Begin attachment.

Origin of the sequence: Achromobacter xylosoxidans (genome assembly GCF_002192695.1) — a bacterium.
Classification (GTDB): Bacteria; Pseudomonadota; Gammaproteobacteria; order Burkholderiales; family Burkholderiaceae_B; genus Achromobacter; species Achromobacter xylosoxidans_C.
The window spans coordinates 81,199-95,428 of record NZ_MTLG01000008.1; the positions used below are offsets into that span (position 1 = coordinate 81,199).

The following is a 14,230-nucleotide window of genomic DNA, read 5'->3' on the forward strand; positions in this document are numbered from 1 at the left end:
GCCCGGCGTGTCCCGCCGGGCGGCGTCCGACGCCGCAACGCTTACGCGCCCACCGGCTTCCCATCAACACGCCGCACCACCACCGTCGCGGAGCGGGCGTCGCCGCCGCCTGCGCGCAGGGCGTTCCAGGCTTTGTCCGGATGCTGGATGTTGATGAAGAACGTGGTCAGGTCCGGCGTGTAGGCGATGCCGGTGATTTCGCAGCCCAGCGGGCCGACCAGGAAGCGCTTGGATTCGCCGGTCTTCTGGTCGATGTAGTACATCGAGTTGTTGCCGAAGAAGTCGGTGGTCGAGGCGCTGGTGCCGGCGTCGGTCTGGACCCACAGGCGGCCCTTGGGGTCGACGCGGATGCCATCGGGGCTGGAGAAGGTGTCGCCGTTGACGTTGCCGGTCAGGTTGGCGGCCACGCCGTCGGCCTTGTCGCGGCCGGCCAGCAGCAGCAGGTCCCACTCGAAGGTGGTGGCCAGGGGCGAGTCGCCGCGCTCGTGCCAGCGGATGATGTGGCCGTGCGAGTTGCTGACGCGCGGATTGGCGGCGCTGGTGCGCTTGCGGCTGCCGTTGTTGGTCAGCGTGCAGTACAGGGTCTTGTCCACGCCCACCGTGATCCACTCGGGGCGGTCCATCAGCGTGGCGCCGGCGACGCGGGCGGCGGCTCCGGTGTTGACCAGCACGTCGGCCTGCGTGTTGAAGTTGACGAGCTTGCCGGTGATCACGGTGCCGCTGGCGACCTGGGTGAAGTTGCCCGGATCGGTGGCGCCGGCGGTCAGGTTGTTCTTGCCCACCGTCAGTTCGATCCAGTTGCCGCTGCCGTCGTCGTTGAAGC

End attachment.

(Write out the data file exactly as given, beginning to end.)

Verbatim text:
Origin of the sequence: Achromobacter xylosoxidans (genome assembly GCF_002192695.1) — a bacterium.
Classification (GTDB): Bacteria; Pseudomonadota; Gammaproteobacteria; order Burkholderiales; family Burkholderiaceae_B; genus Achromobacter; species Achromobacter xylosoxidans_C.
The window spans coordinates 81,199-95,428 of record NZ_MTLG01000008.1; the positions used below are offsets into that span (position 1 = coordinate 81,199).

The following is a 14,230-nucleotide window of genomic DNA, read 5'->3' on the forward strand; positions in this document are numbered from 1 at the left end:
GCCCGGCGTGTCCCGCCGGGCGGCGTCCGACGCCGCAACGCTTACGCGCCCACCGGCTTCCCATCAACACGCCGCACCACCACCGTCGCGGAGCGGGCGTCGCCGCCGCCTGCGCGCAGGGCGTTCCAGGCTTTGTCCGGATGCTGGATGTTGATGAAGAACGTGGTCAGGTCCGGCGTGTAGGCGATGCCGGTGATTTCGCAGCCCAGCGGGCCGACCAGGAAGCGCTTGGATTCGCCGGTCTTCTGGTCGATGTAGTACATCGAGTTGTTGCCGAAGAAGTCGGTGGTCGAGGCGCTGGTGCCGGCGTCGGTCTGGACCCACAGGCGGCCCTTGGGGTCGACGCGGATGCCATCGGGGCTGGAGAAGGTGTCGCCGTTGACGTTGCCGGTCAGGTTGGCGGCCACGCCGTCGGCCTTGTCGCGGCCGGCCAGCAGCAGCAGGTCCCACTCGAAGGTGGTGGCCAGGGGCGAGTCGCCGCGCTCGTGCCAGCGGATGATGTGGCCGTGCGAGTTGCTGACGCGCGGATTGGCGGCGCTGGTGCGCTTGCGGCTGCCGTTGTTGGTCAGCGTGCAGTACAGGGTCTTGTCCACGCCCACCGTGATCCACTCGGGGCGGTCCATCAGCGTGGCGCCGGCGACGCGGGCGGCGGCTCCGGTGTTGACCAGCACGTCGGCCTGCGTGTTGAAGTTGACGAGCTTGCCGGTGATCACGGTGCCGCTGGCGACCTGGGTGAAGTTGCCCGGATCGGTGGCGCCGGCGGTCAGGTTGTTCTTGCCCACCGTCAGTTCGATCCAGTTGCCGCTGCCGTCGTCGTTGAAGC